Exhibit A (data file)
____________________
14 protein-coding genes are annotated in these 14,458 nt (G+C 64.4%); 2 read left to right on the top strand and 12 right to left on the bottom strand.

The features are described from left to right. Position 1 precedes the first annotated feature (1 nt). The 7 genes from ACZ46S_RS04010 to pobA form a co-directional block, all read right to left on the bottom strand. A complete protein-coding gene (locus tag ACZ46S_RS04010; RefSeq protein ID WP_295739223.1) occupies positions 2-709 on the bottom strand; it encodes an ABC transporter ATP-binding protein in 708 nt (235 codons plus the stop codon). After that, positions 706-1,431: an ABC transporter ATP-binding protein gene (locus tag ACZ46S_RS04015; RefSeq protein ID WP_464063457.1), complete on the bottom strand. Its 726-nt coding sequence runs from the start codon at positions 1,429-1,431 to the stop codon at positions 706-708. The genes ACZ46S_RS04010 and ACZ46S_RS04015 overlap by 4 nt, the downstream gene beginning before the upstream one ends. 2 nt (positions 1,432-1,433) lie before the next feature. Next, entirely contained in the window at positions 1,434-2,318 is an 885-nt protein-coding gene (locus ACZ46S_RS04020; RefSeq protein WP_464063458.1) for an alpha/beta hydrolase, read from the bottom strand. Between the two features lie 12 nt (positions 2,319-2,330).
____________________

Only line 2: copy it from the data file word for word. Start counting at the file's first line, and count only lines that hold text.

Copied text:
The features are described from left to right. Position 1 precedes the first annotated feature (1 nt). The 7 genes from ACZ46S_RS04010 to pobA form a co-directional block, all read right to left on the bottom strand. A complete protein-coding gene (locus tag ACZ46S_RS04010; RefSeq protein ID WP_295739223.1) occupies positions 2-709 on the bottom strand; it encodes an ABC transporter ATP-binding protein in 708 nt (235 codons plus the stop codon). After that, positions 706-1,431: an ABC transporter ATP-binding protein gene (locus tag ACZ46S_RS04015; RefSeq protein ID WP_464063457.1), complete on the bottom strand. Its 726-nt coding sequence runs from the start codon at positions 1,429-1,431 to the stop codon at positions 706-708. The genes ACZ46S_RS04010 and ACZ46S_RS04015 overlap by 4 nt, the downstream gene beginning before the upstream one ends. 2 nt (positions 1,432-1,433) lie before the next feature. Next, entirely contained in the window at positions 1,434-2,318 is an 885-nt protein-coding gene (locus ACZ46S_RS04020; RefSeq protein WP_464063458.1) for an alpha/beta hydrolase, read from the bottom strand. Between the two features lie 12 nt (positions 2,319-2,330).